Friday, October 2, 2009

North Dakota Dinosaur Dig: Part 1

Posted by Kirk Mona
Over the next four days I'll be recounting the dinosaur dig I went on in the summer of 2007 with the Marmarth Research Foundation. Here's Part One.

In the summer of 2006, I taught my regular Fossils to Feathers summer camp where we dig up local fossils from the Ordovician and then talk about birds and how birds are related to life that existed earlier. It is basically a class about evolution. Fellow Warner naturalist Bekah Dalen brought in some fossils to show me over the summer. She said she got them on a dinosaur dig while working at the Children's Museum. Hmm, we thought, why don't we lead a dinosaur dig though work?

Here were the two selling points.

1. Digging up dinosaurs
and
2. Getting paid to do it

Need I say more?

We offered the summer camp in the summer of 2007 and we took seven 6-8th grade kids on a 10 hour van ride to the far nether regions of North Dakota to root around in the famous Hell Creek Formation. (Okay, famous to other geeks, geologists and paleo-types.)

We worked with Marmarth Research Foundation and the week was tons of fun. Fossil wise we found many pieces of trionychid turtles and parts of other species of turtles. We found champsosaur bones, a hadrosaur femur, a triceratops femur, a triceratops tooth, dromeosaur teeth, fossil trees, crocodile teeth, freshwater ray teeth, triceratops frill and more. The pictures tell a good story so let's start there.

We set out on Sunday for the 10 hour ride to Marmarth, ND. The highlight of the trip was of course stopping to gawk at Salem Sue the world's largest holstein cow statue in New Salem, ND. That's six tons of reinforced fiberglass in the shape of a cow up there on that butte. She's actually the world's largest fiberglass animal. Okay so the picture is awful. Follow the link for up close giant cow bliss. This is largest cow I've ever seen. It is much larger than Chatty Belle.

We arrived in Marmarth just in time for dinner. The kids were interested in what the food would be so we joked with them that it would be Tater Tot hotdish. We fell out of the van and into the cafe only to discover that dinner that night was indeed tater tot hotdish. That night we got our room assignments in the Marmarth Bunkhouse. The bunkhouse was built for railway workers back in the old days. As far accommodations for a dinosaur dig this was posh. Most digs involve sleeping in tents so this was nice. There was a phone, showers, private rooms and satellite TV. Weirdly, the kids all wanted to watch shows about serial killers while I preferred spongebob. Go figure.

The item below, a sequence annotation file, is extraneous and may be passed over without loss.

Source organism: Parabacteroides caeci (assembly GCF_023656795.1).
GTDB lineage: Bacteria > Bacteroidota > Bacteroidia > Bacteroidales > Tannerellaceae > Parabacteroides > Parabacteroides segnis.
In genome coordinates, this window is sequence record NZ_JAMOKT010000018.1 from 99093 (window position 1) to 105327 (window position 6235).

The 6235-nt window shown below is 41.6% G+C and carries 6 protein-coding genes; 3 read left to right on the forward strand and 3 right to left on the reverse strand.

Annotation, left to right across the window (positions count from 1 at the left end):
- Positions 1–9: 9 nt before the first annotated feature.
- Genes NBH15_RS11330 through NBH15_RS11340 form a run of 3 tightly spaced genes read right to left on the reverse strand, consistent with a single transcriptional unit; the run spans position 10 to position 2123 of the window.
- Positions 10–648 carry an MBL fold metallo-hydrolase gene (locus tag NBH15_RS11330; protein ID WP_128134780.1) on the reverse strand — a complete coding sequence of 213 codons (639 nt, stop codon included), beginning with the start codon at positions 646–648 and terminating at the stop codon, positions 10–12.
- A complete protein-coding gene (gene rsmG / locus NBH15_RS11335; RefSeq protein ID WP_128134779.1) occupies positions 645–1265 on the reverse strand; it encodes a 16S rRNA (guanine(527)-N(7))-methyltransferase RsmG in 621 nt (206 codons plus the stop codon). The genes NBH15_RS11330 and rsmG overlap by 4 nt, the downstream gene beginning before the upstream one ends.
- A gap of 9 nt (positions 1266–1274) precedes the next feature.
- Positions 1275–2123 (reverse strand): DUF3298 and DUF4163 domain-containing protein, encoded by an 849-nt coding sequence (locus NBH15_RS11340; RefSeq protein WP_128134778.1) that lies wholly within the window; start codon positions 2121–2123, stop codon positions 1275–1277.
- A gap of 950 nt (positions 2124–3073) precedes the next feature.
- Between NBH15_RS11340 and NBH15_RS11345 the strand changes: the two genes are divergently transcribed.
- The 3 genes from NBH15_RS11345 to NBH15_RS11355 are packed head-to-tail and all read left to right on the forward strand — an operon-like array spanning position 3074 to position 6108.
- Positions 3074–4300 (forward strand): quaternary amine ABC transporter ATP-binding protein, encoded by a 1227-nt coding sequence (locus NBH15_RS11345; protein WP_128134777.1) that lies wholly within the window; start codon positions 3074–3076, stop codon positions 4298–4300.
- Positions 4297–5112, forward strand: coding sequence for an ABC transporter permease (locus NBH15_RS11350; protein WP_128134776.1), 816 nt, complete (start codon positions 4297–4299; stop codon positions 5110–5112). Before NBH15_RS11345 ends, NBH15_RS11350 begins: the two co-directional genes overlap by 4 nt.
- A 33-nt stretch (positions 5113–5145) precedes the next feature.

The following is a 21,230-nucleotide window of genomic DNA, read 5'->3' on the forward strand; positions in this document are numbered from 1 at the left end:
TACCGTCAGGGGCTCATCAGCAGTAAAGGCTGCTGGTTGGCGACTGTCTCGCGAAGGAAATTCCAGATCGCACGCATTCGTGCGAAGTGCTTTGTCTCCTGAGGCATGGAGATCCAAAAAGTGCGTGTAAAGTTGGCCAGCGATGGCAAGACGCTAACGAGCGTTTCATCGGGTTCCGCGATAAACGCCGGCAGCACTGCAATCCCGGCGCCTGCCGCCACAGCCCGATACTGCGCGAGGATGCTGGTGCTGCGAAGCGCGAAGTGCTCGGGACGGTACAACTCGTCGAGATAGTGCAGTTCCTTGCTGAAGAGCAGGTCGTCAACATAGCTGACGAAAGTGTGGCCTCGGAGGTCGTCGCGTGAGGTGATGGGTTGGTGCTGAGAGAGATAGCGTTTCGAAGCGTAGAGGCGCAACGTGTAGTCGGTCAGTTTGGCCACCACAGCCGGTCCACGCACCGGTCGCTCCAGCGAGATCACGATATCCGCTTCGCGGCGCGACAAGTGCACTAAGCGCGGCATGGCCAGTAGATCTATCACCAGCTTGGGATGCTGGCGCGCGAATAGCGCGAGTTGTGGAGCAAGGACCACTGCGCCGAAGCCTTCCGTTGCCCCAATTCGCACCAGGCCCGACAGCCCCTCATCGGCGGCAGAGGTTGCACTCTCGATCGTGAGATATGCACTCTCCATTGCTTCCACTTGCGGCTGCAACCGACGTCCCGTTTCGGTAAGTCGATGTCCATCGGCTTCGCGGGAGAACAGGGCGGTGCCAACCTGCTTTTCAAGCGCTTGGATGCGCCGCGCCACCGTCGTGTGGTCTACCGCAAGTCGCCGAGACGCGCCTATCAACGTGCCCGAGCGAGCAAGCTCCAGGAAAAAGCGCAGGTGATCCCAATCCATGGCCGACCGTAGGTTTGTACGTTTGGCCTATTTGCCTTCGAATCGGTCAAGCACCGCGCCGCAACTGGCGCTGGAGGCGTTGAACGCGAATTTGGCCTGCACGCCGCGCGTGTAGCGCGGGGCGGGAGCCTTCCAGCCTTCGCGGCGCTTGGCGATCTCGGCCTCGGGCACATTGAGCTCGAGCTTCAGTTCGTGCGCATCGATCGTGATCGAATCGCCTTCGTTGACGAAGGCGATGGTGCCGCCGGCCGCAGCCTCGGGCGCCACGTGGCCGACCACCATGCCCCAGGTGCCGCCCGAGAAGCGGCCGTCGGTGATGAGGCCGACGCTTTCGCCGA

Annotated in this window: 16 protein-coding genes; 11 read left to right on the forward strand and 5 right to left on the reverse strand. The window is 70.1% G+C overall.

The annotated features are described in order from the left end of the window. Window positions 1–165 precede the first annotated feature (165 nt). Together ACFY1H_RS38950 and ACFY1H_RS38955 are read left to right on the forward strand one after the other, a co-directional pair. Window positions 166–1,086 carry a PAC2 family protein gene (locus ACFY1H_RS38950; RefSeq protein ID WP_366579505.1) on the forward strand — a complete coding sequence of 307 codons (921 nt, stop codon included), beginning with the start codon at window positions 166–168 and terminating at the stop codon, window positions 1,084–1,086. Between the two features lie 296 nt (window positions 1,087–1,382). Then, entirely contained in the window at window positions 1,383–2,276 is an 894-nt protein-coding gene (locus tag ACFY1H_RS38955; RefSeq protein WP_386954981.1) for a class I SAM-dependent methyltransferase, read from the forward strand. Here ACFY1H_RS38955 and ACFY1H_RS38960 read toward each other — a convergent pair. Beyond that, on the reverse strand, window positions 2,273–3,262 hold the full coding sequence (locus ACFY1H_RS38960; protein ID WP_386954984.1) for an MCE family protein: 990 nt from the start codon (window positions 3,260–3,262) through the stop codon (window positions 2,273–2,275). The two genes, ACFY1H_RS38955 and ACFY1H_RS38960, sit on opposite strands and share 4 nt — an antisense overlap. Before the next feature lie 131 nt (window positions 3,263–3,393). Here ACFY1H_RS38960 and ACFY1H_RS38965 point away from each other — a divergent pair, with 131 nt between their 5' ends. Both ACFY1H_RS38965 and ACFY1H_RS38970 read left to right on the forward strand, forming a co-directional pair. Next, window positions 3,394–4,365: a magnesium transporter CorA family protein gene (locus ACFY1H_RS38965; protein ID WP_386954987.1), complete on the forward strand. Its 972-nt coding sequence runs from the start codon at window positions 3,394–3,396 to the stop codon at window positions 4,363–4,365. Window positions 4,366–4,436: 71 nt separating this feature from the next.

Monday morning we headed out to a site where kids a few years ago uncovered a hadrosaur femur. There is still probably more of the dino inside the hillside but a LOT of rock would have to be removed to get at it. Maybe someday, but for now there are easier quarry. I found one of my first cool things here. It was a little piece of a trionychid turtle shell. It was thrilling but little did I know I would be seeing thousands of such parts in the next few days. This site was also home to many many modern rodent bones as a large owl roosted in the area and the ground was littered with bones and owl pellets. Our leader, Doug Hanks, showed us a profile of the rock in the area and taught us how to read the record of what had happened there. Here he is explaining the term orogeny to the kids, as in the Rocky Mountain Orogeny. A couple of days later he asked the kids, "And what do we call that event that was happening to the west at this time?" To which one of the kids replied, "Oh! The Rocky Mountain Orgy!" He realized what he said as soon as it came out, he turned bright red and we all had a good laugh.

Monday afternoon we headed out to another area to work on a site rich in turtles. It is apparently one of the richest turtle sites in the world. We didn't see any. Such is this line of work. I used an exacto knife to slowly carve out a one foot square area. In an hour our so I went down about four inches. This is the very unglamourous part of field work i.e. carefully looking for nothing. The area I worked in was where they had just removed six complete turtles so it was important to keep searching. It was too bad we didn't uncover anything but that's part of the job too.

Dinner Monday was meatloaf hotdish. We ate LOTS of hotdish (that would be casserole to you non-midwesterners) When I say meatloaf I mean many many pounds of ground beef tossed into a pan, covered in ketchup and baked. I think there may have been a can of "cream of something" soup mixed in. Welcome to flavor country. Why didn't I take any pictures of the food?

That's it for the first installment. Return tomorrow for Part 2.

~Kirk

0 comments: